Solar passive light weight house (3BR)

hanna.lofgren Sustainable Houses

“WIth our 5kw solar inverter and 6.5 kw of panels connected to NEV-minigrid we have been able to produce roughly three times the amount of energy that we use in the house. Credit in our electricity bills means moving quickly to pay off sustainability costs and to live in a carbon negative house. There is enough electricity to run an electric car as well. ” Tony and Teresa 

Tony and Teresa wanted to avoid unnecessary rooms and space in their home – that is less materials in construction and transport, and less to heat or cool too. Their energy-efficient, passive solar house has been developed with a thoughtful orientation: east-west axis with large windows to the north for good solar gain in the winter and small windows to the south. All windows are well shaded from summer sun to eliminate summer heat intrusion.

To ensure that no cold winter or hot summer drafts will enter the house, no matter how hard the winds blow, the house has been thoroughly sealed, rating it 3.4 on a blower door test. Double-glazed doors and windows with UPVC frames reduce heat transfer across the frames that are also rated to withstand possible bushfires.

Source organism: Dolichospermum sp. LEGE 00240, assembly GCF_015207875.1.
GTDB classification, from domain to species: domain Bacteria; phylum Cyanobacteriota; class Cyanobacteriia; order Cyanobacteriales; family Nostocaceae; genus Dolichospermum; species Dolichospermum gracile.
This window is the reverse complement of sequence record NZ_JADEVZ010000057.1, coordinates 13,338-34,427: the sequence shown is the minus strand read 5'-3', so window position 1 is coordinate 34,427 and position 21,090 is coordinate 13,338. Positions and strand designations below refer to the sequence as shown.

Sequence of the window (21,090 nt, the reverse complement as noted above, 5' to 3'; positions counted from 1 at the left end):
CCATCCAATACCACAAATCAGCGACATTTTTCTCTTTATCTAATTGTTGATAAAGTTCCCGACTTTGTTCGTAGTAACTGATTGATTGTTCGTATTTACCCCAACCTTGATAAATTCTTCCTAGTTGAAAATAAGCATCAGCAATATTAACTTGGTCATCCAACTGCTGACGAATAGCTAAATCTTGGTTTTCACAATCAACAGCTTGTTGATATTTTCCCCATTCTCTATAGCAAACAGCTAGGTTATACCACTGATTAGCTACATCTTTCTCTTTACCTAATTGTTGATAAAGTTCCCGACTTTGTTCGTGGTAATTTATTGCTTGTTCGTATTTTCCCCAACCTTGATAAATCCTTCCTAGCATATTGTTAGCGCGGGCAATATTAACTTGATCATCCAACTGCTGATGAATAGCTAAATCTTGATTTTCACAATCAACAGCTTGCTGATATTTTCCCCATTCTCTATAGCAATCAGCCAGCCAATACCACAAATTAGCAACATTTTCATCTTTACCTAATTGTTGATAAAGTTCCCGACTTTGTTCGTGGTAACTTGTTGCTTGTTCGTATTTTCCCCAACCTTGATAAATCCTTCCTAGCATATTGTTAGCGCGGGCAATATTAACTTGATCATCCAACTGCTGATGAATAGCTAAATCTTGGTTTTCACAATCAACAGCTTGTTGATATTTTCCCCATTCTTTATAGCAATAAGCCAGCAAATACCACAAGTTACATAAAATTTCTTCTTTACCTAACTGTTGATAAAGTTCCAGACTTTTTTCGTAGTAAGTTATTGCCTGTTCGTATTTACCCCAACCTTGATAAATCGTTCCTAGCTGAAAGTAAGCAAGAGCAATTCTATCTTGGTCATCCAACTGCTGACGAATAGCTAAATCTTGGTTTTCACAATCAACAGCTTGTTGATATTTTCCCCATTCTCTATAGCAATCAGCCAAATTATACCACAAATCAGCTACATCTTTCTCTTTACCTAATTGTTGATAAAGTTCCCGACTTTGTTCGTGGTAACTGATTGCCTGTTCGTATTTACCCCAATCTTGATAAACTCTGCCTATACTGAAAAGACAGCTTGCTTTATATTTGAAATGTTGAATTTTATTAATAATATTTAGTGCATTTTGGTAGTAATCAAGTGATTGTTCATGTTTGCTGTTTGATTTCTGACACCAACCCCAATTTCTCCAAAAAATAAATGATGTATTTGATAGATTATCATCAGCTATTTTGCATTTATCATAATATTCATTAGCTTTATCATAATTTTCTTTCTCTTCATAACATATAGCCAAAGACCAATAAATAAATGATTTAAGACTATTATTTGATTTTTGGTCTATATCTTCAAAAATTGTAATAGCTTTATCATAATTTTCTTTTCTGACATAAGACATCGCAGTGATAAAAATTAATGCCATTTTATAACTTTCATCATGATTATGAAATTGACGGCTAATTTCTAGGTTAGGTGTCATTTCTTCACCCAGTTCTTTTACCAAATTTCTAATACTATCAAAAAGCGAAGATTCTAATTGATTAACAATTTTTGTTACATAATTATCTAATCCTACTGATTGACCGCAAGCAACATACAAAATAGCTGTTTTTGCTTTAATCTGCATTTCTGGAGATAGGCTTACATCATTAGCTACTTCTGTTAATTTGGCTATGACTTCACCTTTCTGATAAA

Thermal mass is provided by a small concrete slab and small internal brick wall on the lower ground floor, plus phase-change-material (PCM) in the ceilings. PCM is made of a lightweight, plant based by-product, which is easily installed, and works well to help maintain a stable interior temperature.

Key features

  • Well insulated with insulation batts everywhere: R5.0 in the ceiling plus R1.5 under the roof, R2.5 in the walls, R2.5 under floor 
  • 5 kW PV system connect to NEV mini-grid
  • 24/24 active heat recovery ventilation system introducing fresh air with minimal heat loss/gain
  • Other sustainability features include low VOC finishes including paints, kitchen joinery, and flooring, LED Lighting throughout

Photo blurb: When building, waste from the site was kept to a minimum – only 2 skips were used, of which 85% was recycled by the waste collection company.

Architect: Andy Marlow of Envirotecture, Builder: Living Green Designer Homes